This month I’ve decided to dedicate my round-up to the wonderful grape that is Chardonnay. This wonderfully diverse grape is grown all around the world in many of the most respected wine regions – and it’s also doing great things in England. What started as an exploration of still wine expanded to cover sparkling, (Traditional Method and Pét-Nat). I think this selection really demonstrates just how dynamic and diverse English Chardonnay is, whether you like rich oaked styles or lean, precise examples.
It was tough to pick a Wine of the Month, as many of these wines were exceptional, but I ended up back in Kent with Chapel Down’s Kit’s Coty Chardonnay 2018 (£30.00). The Kit’s Coty Chardonnay was one of my very first English Wine loves, and this is unquestionably their best vintage to date – and up there with the very best English still wines I’ve covered.
Also placing very highly on my favourites list this month was the Langham Blanc de Blancs 2017 (£36.00) which was released early this year. It’s another marvellously textural journey from Tommy and the team. Exton Park’s Blanc de Blancs RB|45 (£49.00) was hugely impressive, as was that unique Woolton Chardonnay Pét-Nat 2020 (£24.00).
Back in still wine territory, there was lots of promise and a variety of styles. The precise expressions of Bride Valley Chardonnay 2019 (£19.50) and Skye’s Chardonnay 2020 (£20.00) will entertain those that like their Chardonnay lean and clean. Meanwhile, I enjoyed an array of oaked, textural wines from Artelium, Oastbrook and Lyme Bay, all from the promising 2020 vintage.
It’s worth noting that this isn’t a conclusive list of all of the English Chardonnays out there, and there are a few notable omissions that I have covered earlier in the year. As such, I’ve included some links at the end of the article with other Chardonnays of interest.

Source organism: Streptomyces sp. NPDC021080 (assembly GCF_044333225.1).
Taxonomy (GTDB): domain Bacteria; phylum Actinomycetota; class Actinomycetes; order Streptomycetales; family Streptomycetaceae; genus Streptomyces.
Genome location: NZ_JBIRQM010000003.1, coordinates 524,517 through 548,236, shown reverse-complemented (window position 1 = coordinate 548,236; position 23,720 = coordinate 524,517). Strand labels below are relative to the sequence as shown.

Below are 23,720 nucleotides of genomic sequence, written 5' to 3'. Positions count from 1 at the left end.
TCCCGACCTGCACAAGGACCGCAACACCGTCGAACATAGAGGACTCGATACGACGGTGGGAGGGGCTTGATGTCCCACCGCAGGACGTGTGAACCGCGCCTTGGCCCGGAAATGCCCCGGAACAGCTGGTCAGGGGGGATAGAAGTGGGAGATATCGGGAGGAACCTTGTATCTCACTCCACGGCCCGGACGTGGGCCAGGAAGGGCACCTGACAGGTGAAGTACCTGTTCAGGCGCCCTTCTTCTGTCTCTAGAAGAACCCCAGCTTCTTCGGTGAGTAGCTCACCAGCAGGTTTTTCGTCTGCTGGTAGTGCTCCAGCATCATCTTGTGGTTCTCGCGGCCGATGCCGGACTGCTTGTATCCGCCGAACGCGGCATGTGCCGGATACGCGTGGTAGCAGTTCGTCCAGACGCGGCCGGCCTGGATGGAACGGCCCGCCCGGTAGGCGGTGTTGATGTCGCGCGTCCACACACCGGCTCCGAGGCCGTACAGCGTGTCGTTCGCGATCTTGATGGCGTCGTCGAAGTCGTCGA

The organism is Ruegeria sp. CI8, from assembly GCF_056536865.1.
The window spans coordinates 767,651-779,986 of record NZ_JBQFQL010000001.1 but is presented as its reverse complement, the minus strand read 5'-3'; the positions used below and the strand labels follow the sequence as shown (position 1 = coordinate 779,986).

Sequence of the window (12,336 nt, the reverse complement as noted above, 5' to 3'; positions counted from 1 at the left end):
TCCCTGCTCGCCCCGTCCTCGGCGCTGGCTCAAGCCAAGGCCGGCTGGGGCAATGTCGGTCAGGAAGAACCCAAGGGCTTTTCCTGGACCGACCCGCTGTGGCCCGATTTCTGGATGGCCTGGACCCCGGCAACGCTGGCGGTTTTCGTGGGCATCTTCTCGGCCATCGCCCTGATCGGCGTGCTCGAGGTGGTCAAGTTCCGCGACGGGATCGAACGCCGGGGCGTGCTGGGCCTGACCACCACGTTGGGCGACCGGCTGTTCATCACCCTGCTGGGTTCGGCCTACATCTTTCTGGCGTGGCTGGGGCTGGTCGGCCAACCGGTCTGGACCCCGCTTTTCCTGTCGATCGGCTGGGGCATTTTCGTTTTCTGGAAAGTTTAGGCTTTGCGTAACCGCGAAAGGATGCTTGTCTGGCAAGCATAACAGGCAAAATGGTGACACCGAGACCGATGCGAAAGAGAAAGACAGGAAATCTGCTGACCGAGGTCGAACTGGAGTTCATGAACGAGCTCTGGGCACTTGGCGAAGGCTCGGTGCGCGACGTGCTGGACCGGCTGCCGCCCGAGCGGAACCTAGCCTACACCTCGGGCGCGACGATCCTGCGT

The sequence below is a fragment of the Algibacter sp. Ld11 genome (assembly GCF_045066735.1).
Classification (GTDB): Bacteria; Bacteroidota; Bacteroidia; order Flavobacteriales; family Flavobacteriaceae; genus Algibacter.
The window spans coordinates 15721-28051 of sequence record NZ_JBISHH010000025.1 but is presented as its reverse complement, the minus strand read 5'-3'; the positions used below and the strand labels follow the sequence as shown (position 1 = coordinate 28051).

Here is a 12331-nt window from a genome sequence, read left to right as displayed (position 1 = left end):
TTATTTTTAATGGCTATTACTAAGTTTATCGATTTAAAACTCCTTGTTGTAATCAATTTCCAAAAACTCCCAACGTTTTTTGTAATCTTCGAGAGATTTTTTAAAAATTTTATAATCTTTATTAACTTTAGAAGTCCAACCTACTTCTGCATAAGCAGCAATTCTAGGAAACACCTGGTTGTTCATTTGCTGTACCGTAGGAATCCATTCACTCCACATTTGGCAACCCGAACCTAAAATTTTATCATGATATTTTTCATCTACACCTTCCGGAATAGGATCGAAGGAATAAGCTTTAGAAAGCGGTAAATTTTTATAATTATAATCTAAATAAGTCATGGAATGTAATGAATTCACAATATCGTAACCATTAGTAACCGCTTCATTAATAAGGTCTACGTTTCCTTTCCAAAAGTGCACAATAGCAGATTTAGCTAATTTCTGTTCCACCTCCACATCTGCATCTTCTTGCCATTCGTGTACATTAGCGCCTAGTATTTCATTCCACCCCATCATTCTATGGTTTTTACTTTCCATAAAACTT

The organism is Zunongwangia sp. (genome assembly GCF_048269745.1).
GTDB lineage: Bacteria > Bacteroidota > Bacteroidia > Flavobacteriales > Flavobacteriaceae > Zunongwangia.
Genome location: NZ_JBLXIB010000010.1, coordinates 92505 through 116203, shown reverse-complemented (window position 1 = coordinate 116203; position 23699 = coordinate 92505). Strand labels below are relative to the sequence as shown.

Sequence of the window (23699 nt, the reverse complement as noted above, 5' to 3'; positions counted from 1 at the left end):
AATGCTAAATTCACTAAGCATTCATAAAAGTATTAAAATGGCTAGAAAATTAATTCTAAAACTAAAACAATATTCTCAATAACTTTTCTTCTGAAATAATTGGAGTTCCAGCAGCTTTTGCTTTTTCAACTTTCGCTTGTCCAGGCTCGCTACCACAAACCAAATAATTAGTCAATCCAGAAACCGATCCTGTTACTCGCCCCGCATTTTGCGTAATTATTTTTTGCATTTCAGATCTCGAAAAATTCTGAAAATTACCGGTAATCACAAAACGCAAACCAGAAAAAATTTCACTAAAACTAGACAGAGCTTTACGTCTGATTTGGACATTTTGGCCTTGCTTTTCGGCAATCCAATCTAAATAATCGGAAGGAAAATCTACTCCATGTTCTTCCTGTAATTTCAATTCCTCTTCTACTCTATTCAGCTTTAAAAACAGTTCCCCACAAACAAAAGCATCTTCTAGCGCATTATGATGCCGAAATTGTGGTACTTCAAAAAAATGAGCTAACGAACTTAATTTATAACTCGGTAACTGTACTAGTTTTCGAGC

Chapel Down Kit’s Coty Chardonnay 2018
• WINE OF THE MONTH •
The wonderful warmth of the 2018 vintage, together with the already proven brilliance of Chapel Down’s Kit’s Coty Vineyard, has resulted in the best Chardonnay from Chapel Down to date. The Kit’s Coty is whole bunch pressed and then fermented in old French oak barrels for nine months.
The Kit’s ’18 allures on the nose with its peach skin, nectarine and honeysuckle openness, together with vanilla, spice and hazelnut.
To taste, it’s a sumptuous mixture of ripe stone fruit and crisp orchard and citrus fruits. The mid-taste is supple and generous, and the 13.5% ABV brings a glamorous richness to the wine.
The textured nutty and spiced complexities seal the deal – this is a must-try for English Wine lovers.
Langham Blanc de Blancs 2017
If a producer earns the title of best sparkling winemaker in the world (IWSC), they could either rest on their laurels or double down on what makes them special.
Langham opted for the latter in what is one of the most distinctive, most typically ‘Langham’ wines to date. What makes this unique is that there was no sulphur dioxide added at all during the winemaking process.
On the nose the Langham is rich with red apple, pear, roasted walnut and freshly toasted sourdough, with a hint of fennel.
The palate is spellbinding, with a fusion of crunchy orchard fruit, roasted salty nuts, toasted herbs and almond pastry. It’s so beautifully textured, ushered in by a soft, supple mousse and wild purity. Superb.
Bride Valley Dorset Chardonnay 2019
Another superb wine from Dorset, this comes from Bride Valley, which was planted by the late, great wine icon, Steven Spurrier, with his wife Bella in 2008.
This is a glistening example of English Chardonnay, with fresh, clean, green orchard fruit and lemon zest, together with light floral tones and a distinctive mineral note.
The palate is packed full of crunchy green orchard fruit, with crisp apples and greengage, and hints of white pepper and lemon. The bursts of crisp, electric energy and purity of the fruit are really appealing.
Exton Park Blanc de Blancs RB|45
Completing the range of Exton Park’s new RB series, the Blanc de Blancs RB45 is perhaps the most unique of the series. While it maintains the estate’s Reserve Blend approach, it’s the first wine from Exton Park to feature prominent oak ageing (25% in second use Bordeaux and Burgundy barrels) and malolactic fermentation (30%).